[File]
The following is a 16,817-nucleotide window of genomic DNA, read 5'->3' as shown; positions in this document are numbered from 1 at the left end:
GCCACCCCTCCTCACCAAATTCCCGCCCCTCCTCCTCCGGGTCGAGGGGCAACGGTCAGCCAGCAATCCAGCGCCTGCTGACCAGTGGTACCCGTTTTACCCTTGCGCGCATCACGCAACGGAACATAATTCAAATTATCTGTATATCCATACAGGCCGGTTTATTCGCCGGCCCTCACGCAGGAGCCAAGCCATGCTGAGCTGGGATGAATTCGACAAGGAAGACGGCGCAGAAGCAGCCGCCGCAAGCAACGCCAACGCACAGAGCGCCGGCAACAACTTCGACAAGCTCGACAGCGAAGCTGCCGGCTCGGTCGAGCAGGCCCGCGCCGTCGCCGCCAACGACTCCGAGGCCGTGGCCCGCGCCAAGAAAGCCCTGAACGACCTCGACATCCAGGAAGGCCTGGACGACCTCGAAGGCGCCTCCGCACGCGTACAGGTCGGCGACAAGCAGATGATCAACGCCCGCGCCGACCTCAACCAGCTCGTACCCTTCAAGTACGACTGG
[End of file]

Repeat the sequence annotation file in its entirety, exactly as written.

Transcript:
The following is a 16,817-nucleotide window of genomic DNA, read 5'->3' as shown; positions in this document are numbered from 1 at the left end:
GCCACCCCTCCTCACCAAATTCCCGCCCCTCCTCCTCCGGGTCGAGGGGCAACGGTCAGCCAGCAATCCAGCGCCTGCTGACCAGTGGTACCCGTTTTACCCTTGCGCGCATCACGCAACGGAACATAATTCAAATTATCTGTATATCCATACAGGCCGGTTTATTCGCCGGCCCTCACGCAGGAGCCAAGCCATGCTGAGCTGGGATGAATTCGACAAGGAAGACGGCGCAGAAGCAGCCGCCGCAAGCAACGCCAACGCACAGAGCGCCGGCAACAACTTCGACAAGCTCGACAGCGAAGCTGCCGGCTCGGTCGAGCAGGCCCGCGCCGTCGCCGCCAACGACTCCGAGGCCGTGGCCCGCGCCAAGAAAGCCCTGAACGACCTCGACATCCAGGAAGGCCTGGACGACCTCGAAGGCGCCTCCGCACGCGTACAGGTCGGCGACAAGCAGATGATCAACGCCCGCGCCGACCTCAACCAGCTCGTACCCTTCAAGTACGACTGG